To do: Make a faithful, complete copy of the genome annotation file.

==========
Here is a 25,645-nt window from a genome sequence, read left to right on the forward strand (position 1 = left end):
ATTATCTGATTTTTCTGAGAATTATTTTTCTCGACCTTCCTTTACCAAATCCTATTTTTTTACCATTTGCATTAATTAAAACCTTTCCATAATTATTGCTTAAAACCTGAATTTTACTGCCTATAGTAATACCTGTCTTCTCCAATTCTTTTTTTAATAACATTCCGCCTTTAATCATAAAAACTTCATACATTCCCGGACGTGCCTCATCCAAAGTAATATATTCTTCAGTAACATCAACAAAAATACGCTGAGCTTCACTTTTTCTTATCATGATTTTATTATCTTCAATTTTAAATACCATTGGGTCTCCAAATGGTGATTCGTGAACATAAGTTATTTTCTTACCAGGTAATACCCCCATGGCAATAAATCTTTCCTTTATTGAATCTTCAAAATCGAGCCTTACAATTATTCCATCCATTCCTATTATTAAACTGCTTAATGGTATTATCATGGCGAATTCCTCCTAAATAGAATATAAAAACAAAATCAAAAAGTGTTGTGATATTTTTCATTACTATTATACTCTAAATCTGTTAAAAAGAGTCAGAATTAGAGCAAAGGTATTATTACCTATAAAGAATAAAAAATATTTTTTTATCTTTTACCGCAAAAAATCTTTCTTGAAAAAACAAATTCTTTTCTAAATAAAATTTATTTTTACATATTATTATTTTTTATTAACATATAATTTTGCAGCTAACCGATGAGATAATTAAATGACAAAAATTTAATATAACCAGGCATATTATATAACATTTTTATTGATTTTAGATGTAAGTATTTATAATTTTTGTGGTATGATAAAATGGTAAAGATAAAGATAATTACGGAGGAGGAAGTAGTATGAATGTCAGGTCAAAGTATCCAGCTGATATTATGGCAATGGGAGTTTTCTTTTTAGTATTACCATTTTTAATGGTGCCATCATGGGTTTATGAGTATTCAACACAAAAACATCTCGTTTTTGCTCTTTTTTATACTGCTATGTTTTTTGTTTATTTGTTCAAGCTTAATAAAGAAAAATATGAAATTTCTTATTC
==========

Here is a 25,645-nt window from a genome sequence, read left to right on the forward strand (position 1 = left end):
ATTATCTGATTTTTCTGAGAATTATTTTTCTCGACCTTCCTTTACCAAATCCTATTTTTTTACCATTTGCATTAATTAAAACCTTTCCATAATTATTGCTTAAAACCTGAATTTTACTGCCTATAGTAATACCTGTCTTCTCCAATTCTTTTTTTAATAACATTCCGCCTTTAATCATAAAAACTTCATACATTCCCGGACGTGCCTCATCCAAAGTAATATATTCTTCAGTAACATCAACAAAAATACGCTGAGCTTCACTTTTTCTTATCATGATTTTATTATCTTCAATTTTAAATACCATTGGGTCTCCAAATGGTGATTCGTGAACATAAGTTATTTTCTTACCAGGTAATACCCCCATGGCAATAAATCTTTCCTTTATTGAATCTTCAAAATCGAGCCTTACAATTATTCCATCCATTCCTATTATTAAACTGCTTAATGGTATTATCATGGCGAATTCCTCCTAAATAGAATATAAAAACAAAATCAAAAAGTGTTGTGATATTTTTCATTACTATTATACTCTAAATCTGTTAAAAAGAGTCAGAATTAGAGCAAAGGTATTATTACCTATAAAGAATAAAAAATATTTTTTTATCTTTTACCGCAAAAAATCTTTCTTGAAAAAACAAATTCTTTTCTAAATAAAATTTATTTTTACATATTATTATTTTTTATTAACATATAATTTTGCAGCTAACCGATGAGATAATTAAATGACAAAAATTTAATATAACCAGGCATATTATATAACATTTTTATTGATTTTAGATGTAAGTATTTATAATTTTTGTGGTATGATAAAATGGTAAAGATAAAGATAATTACGGAGGAGGAAGTAGTATGAATGTCAGGTCAAAGTATCCAGCTGATATTATGGCAATGGGAGTTTTCTTTTTAGTATTACCATTTTTAATGGTGCCATCATGGGTTTATGAGTATTCAACACAAAAACATCTCGTTTTTGCTCTTTTTTATACTGCTATGTTTTTTGTTTATTTGTTCAAGCTTAATAAAGAAAAATATGAAATTTCTTATTC